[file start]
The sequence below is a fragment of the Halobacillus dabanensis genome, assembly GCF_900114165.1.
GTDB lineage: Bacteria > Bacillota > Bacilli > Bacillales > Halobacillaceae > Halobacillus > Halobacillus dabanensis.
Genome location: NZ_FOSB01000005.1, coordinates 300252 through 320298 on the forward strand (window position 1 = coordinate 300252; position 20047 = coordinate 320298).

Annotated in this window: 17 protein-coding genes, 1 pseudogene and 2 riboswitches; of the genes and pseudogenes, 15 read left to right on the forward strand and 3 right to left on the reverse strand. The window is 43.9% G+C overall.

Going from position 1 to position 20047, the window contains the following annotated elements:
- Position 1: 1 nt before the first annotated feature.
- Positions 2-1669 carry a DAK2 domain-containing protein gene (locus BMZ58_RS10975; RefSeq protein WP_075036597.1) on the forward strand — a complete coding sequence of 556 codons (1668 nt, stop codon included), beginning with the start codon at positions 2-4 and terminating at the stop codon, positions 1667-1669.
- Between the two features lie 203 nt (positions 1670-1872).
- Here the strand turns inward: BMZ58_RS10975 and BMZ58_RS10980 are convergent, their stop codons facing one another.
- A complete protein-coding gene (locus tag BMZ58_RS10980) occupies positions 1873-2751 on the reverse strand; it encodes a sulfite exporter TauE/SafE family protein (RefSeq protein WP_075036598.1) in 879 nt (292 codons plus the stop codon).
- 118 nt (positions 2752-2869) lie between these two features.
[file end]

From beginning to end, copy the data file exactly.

The sequence below is a fragment of the Halobacillus dabanensis genome, assembly GCF_900114165.1.
GTDB lineage: Bacteria > Bacillota > Bacilli > Bacillales > Halobacillaceae > Halobacillus > Halobacillus dabanensis.
Genome location: NZ_FOSB01000005.1, coordinates 300252 through 320298 on the forward strand (window position 1 = coordinate 300252; position 20047 = coordinate 320298).

Annotated in this window: 17 protein-coding genes, 1 pseudogene and 2 riboswitches; of the genes and pseudogenes, 15 read left to right on the forward strand and 3 right to left on the reverse strand. The window is 43.9% G+C overall.

Going from position 1 to position 20047, the window contains the following annotated elements:
- Position 1: 1 nt before the first annotated feature.
- Positions 2-1669 carry a DAK2 domain-containing protein gene (locus BMZ58_RS10975; RefSeq protein WP_075036597.1) on the forward strand — a complete coding sequence of 556 codons (1668 nt, stop codon included), beginning with the start codon at positions 2-4 and terminating at the stop codon, positions 1667-1669.
- Between the two features lie 203 nt (positions 1670-1872).
- Here the strand turns inward: BMZ58_RS10975 and BMZ58_RS10980 are convergent, their stop codons facing one another.
- A complete protein-coding gene (locus tag BMZ58_RS10980) occupies positions 1873-2751 on the reverse strand; it encodes a sulfite exporter TauE/SafE family protein (RefSeq protein WP_075036598.1) in 879 nt (292 codons plus the stop codon).
- 118 nt (positions 2752-2869) lie between these two features.